Matthew 6:33—“Seek ye first the kingdom of God and His righteousness,” is the subject today. We notice first whose righteousness we are to seek. It is God’s. We must seek and find it, or we will not be saved. Nothing else will avail. We must know, however, where to seek for it and how, because we often seek for it in the wrong places; for instance, as many do, in the law of God, and through keeping it. We will never find it there. This is not the place to seek for it. This is not saying that the righteousness of God is not there. The commandments are the righteousness of God, but we will never find it there. In Romans 2:17-18, we see that the law is clearly pointed out, through which, if we are instructed, we are called of God. Then they, being the will of God, it would be impossible for the Lord himself to be better than the ten commandments require us to be. The Lord’s will must be the expression of what he is himself; hence it is impossible he should be better than his law. To keep his commandments, then, means that we shall be as good as God is, so we read in 1 John 3:7: “He that doeth righteousness, is righteous even as he is righteous.” Now see Psalm 119:172; Deuteronomy 6:25; Isaiah 51:7—the people who do the law of God are righteous, even as God is righteous, then to keep them means that man must be like God in character. Then the righteousness of God is in His law, but it is not revealed to men by the law, Romans 1:16-17, the righteousness of God is revealed in the gospel to men, and not in the law. It is in the law, but it is not revealed there toys because we are sinners, and sin has so darkened our mind that we cannot see it there, and therefore our vision has to be enlightened by some other means, which is the gospel, where we must seek for it, Romans 3:21. The righteousness of God is made known without the law. How? By faith in Jesus Christ, through the gospel, and not by the law.TDC May 14, 1889, page 7.3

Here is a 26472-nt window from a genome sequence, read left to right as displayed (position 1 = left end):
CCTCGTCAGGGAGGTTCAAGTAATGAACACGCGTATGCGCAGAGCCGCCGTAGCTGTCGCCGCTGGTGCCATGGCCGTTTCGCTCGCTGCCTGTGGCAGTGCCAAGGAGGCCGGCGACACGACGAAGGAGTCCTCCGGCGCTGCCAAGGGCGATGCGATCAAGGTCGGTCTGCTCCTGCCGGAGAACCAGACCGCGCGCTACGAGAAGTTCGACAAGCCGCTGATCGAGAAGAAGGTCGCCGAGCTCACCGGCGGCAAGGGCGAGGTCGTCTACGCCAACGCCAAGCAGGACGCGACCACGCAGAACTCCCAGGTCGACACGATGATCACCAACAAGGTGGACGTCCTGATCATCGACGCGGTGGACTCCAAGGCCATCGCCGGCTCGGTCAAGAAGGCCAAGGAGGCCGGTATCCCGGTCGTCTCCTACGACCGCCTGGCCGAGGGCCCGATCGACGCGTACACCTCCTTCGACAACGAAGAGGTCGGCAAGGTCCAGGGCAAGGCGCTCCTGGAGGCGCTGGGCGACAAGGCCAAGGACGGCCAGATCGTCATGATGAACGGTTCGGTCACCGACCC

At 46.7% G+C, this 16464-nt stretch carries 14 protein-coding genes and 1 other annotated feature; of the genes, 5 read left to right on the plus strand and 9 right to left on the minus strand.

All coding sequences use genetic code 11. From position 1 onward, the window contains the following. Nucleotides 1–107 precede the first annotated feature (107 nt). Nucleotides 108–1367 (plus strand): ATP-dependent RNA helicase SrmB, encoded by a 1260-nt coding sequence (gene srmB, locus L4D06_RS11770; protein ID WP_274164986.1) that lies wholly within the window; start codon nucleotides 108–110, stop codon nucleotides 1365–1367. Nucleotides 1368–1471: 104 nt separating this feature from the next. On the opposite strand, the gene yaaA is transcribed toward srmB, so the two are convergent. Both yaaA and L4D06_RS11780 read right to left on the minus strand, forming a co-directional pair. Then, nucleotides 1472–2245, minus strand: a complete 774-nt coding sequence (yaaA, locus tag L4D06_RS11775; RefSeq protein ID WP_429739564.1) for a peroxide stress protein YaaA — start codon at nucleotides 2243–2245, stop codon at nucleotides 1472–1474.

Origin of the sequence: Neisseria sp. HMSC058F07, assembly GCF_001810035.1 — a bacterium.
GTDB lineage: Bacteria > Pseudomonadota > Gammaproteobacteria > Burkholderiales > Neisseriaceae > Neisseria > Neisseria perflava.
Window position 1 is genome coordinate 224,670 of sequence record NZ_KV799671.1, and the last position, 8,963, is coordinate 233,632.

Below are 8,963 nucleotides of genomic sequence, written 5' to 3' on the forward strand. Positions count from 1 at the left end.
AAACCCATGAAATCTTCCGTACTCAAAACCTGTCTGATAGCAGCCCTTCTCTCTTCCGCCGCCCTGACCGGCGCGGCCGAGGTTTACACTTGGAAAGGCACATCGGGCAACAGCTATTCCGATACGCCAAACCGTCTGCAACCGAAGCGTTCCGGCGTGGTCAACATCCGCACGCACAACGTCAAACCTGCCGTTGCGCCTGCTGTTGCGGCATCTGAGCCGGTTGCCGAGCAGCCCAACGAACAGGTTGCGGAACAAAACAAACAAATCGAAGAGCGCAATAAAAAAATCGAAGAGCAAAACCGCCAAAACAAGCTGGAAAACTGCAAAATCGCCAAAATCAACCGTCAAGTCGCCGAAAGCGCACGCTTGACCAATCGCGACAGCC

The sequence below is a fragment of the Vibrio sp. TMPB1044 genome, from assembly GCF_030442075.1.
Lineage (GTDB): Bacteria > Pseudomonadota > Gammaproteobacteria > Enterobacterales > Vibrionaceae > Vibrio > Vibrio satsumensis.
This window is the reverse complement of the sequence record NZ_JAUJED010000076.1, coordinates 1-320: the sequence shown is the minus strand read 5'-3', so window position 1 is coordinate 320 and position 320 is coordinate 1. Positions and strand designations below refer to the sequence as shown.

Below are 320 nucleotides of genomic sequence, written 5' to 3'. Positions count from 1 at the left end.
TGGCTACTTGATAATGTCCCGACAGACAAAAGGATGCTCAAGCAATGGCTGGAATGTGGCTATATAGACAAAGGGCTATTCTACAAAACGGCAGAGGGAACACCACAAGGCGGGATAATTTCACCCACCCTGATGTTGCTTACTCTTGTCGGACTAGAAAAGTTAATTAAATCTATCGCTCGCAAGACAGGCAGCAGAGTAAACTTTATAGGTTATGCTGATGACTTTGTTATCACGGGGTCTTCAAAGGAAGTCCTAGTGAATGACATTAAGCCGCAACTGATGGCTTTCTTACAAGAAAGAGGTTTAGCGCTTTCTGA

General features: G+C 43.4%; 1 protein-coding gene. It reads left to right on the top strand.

Now read again Romans 1:16-17, and this will be clear. To show this further, Romans 10:4. Christ is the end of the law for righteousness to everyone that believeth. Does not this say the same as the others? We have lost often the real point in this text to use it against those who claim the commandments are abolished, who claim Christ ended the law, and we claiming it means “the purpose of” the law, but the point in this text is that Christ is the purpose of the law “for righteousness” to us as we cannot get it by the law, Romans 8:3. The law was ordained to life, righteousness, holiness, justification, but because of sin it can not be this to us, so what it cannot do Christ does for us. Then, if we seek it in the wrong place we loose the righteousness of Christ.TDC May 14, 1889, page 7.4